I know nothing about the legal aspect but practicality is very low. The recoil without a buttstock for support will hurt your wrist a lot and shooting any more than 10 or 15 rounds will be uncomfortable. Also aiming down the sights is going to be very difficult with whatever is left from your sawed off stock more than likely hitting you in the face. From the looks of it they are intended for hip shooting at close ranges in confined spaces, and even then they have a slow rate of fire.
Well the guy is using a bi-pod and if you left a little more stock, you could probably shoulder it.

Besides, where are you going to find anything cheaper than a MN for building a sawed off rifle to freak out your non-gun friends?

But-but-but!? Isn't that illegal?

45bthompson
March 21, 2012, 05:06 AM
I think it would be cool. But then again I usually think impractical things are cool.

LAK
March 21, 2012, 05:11 AM
Better wear good ear protection - and maybe sunglasses - when shooting it.

LoonWulf
March 21, 2012, 05:17 AM
I hadnt thought about the blast yet LOL. My nagant shortened to 23"s seems disproportionately loud and nasty for its loading.

InfamousLegend
March 21, 2012, 07:02 AM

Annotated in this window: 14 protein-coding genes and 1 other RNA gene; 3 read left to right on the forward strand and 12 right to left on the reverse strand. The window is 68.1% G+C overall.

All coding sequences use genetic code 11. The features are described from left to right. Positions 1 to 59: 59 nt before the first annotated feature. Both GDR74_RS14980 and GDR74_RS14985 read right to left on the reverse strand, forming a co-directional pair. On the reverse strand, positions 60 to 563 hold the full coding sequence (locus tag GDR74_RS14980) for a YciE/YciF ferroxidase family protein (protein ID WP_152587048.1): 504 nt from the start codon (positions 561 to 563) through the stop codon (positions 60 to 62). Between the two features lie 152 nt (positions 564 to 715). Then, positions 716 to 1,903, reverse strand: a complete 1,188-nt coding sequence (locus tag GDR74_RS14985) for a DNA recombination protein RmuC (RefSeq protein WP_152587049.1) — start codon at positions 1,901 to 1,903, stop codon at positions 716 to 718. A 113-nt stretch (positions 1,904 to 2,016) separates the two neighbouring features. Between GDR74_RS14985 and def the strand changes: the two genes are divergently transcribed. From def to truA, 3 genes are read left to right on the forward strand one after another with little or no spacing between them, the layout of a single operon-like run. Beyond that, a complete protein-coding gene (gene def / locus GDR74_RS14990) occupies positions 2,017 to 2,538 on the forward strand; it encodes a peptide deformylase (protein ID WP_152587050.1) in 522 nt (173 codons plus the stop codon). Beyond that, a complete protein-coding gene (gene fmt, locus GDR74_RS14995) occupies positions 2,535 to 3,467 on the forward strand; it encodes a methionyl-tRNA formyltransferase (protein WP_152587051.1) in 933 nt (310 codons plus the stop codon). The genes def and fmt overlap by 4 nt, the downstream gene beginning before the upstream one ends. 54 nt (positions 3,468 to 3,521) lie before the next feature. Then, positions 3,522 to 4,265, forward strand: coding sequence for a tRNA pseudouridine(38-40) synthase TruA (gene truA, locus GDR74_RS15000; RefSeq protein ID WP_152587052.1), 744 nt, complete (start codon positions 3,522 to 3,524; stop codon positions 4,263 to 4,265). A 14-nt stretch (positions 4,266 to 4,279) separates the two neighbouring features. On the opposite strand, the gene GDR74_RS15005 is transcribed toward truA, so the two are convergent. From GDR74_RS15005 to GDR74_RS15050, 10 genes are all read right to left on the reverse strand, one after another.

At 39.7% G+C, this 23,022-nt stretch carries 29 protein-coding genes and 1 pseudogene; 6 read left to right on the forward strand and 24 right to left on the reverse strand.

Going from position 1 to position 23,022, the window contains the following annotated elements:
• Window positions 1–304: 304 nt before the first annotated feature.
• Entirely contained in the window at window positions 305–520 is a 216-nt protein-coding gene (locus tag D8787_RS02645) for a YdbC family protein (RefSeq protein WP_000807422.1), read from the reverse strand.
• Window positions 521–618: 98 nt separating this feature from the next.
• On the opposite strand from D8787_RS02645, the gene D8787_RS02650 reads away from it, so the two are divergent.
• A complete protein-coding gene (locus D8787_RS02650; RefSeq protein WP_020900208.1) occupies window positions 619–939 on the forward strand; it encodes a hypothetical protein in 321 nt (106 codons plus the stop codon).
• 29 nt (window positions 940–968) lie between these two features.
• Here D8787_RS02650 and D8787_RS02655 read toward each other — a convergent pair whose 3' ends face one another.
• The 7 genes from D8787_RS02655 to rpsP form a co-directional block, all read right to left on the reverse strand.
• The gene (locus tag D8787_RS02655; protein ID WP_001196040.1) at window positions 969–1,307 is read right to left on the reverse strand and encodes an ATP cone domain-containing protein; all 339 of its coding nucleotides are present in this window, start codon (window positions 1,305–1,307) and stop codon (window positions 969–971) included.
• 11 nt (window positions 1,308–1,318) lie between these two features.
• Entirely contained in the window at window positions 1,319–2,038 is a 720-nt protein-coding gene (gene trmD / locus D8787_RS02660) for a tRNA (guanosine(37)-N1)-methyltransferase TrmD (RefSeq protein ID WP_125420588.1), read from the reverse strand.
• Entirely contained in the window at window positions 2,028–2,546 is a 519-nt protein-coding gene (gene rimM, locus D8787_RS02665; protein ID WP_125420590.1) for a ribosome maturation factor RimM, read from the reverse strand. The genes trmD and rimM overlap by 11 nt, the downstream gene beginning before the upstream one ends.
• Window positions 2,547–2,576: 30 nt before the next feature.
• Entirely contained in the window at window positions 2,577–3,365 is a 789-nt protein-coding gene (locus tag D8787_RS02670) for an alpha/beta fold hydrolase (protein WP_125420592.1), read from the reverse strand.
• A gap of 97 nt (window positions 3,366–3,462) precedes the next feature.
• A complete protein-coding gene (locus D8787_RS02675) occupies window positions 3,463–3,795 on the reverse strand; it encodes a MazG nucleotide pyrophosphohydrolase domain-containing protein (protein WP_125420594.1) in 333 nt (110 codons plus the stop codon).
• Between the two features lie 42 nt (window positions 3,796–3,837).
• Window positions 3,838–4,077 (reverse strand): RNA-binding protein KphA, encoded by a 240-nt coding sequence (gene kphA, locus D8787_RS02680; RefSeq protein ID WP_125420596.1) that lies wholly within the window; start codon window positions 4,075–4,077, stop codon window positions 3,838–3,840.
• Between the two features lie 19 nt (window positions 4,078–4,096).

Depending on how you build it, it could be a very fun little gun and cheap at that. Just be careful and I expect it to get much louder with a shortened barrel.

Sam1911
March 21, 2012, 08:34 AM
The primary question seemed to be about the LEGALITY of this.

Federally, as long as the barrel is not shorter than 16" (measured with a rod down the bore, resting against the closed bolt), and the overall length of the weapon is not shorter than 26" it is still a "Title I" rifle, same as it is in normal, un-ruined, configuration.

To go shorter than EITHER of those measurements requires the tax stamp and registration as an NFA Title II Short Barreled Rifle.

Jeff H
March 21, 2012, 08:40 AM
To go shorter than EITHER of those measurements requires the tax stamp and registration as an NFA Title II Short Barreled Rifle.

But, without the buttstock, how is it still considered a rifle?

Sam1911
March 21, 2012, 08:45 AM
Because it was designed to be fired from the shoulder. The ATF's interpretation of the law is that (with some interesting exceptions) if it was constructed as a rifle, is IS a rifle.

The only time it isn't a Title I rifle is if you convert it into a concealable "Weapon Made From a Rifle" (Short Barreled Rifle) which simply means it is short enough to be NFA Title II-regulated.

Short barreled rifles and shotguns may or may not be fitted with butt stocks. Handguns and pistol-shotgun "Any Other Weapons" may not have buttstocks installed.

That can lead to some absurdity.

IE: If you have an AR-15 rifle, you may have a buttstock installed, or you may shoot it without the butt stock if you wish, so long as it is still over 26" long without. The barrel can never be shorter than 16" and the OAL can never be shorter than 26" without first registering it as an SBR.